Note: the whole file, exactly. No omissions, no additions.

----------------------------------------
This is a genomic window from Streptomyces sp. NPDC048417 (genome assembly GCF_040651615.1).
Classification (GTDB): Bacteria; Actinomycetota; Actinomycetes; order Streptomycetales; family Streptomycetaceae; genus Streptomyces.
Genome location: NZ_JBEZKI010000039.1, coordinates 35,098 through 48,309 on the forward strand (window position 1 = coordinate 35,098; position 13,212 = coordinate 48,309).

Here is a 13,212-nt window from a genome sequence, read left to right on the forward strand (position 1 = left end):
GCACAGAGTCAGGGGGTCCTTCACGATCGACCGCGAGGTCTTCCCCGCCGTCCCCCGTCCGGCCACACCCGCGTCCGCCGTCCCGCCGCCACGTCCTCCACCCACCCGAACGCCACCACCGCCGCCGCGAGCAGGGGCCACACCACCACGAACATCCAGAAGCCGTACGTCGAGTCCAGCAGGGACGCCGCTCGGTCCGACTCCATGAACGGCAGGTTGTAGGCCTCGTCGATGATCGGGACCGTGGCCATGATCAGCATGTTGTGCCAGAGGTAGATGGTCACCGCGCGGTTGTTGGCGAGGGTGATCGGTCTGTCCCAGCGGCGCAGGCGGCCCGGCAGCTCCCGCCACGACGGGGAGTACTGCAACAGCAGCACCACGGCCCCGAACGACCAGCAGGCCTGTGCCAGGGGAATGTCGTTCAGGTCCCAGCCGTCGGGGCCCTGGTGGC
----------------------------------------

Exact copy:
This is a genomic window from Streptomyces sp. NPDC048417 (genome assembly GCF_040651615.1).
Classification (GTDB): Bacteria; Actinomycetota; Actinomycetes; order Streptomycetales; family Streptomycetaceae; genus Streptomyces.
Genome location: NZ_JBEZKI010000039.1, coordinates 35,098 through 48,309 on the forward strand (window position 1 = coordinate 35,098; position 13,212 = coordinate 48,309).

Here is a 13,212-nt window from a genome sequence, read left to right on the forward strand (position 1 = left end):
GCACAGAGTCAGGGGGTCCTTCACGATCGACCGCGAGGTCTTCCCCGCCGTCCCCCGTCCGGCCACACCCGCGTCCGCCGTCCCGCCGCCACGTCCTCCACCCACCCGAACGCCACCACCGCCGCCGCGAGCAGGGGCCACACCACCACGAACATCCAGAAGCCGTACGTCGAGTCCAGCAGGGACGCCGCTCGGTCCGACTCCATGAACGGCAGGTTGTAGGCCTCGTCGATGATCGGGACCGTGGCCATGATCAGCATGTTGTGCCAGAGGTAGATGGTCACCGCGCGGTTGTTGGCGAGGGTGATCGGTCTGTCCCAGCGGCGCAGGCGGCCCGGCAGCTCCCGCCACGACGGGGAGTACTGCAACAGCAGCACCACGGCCCCGAACGACCAGCAGGCCTGTGCCAGGGGAATGTCGTTCAGGTCCCAGCCGTCGGGGCCCTGGTGGC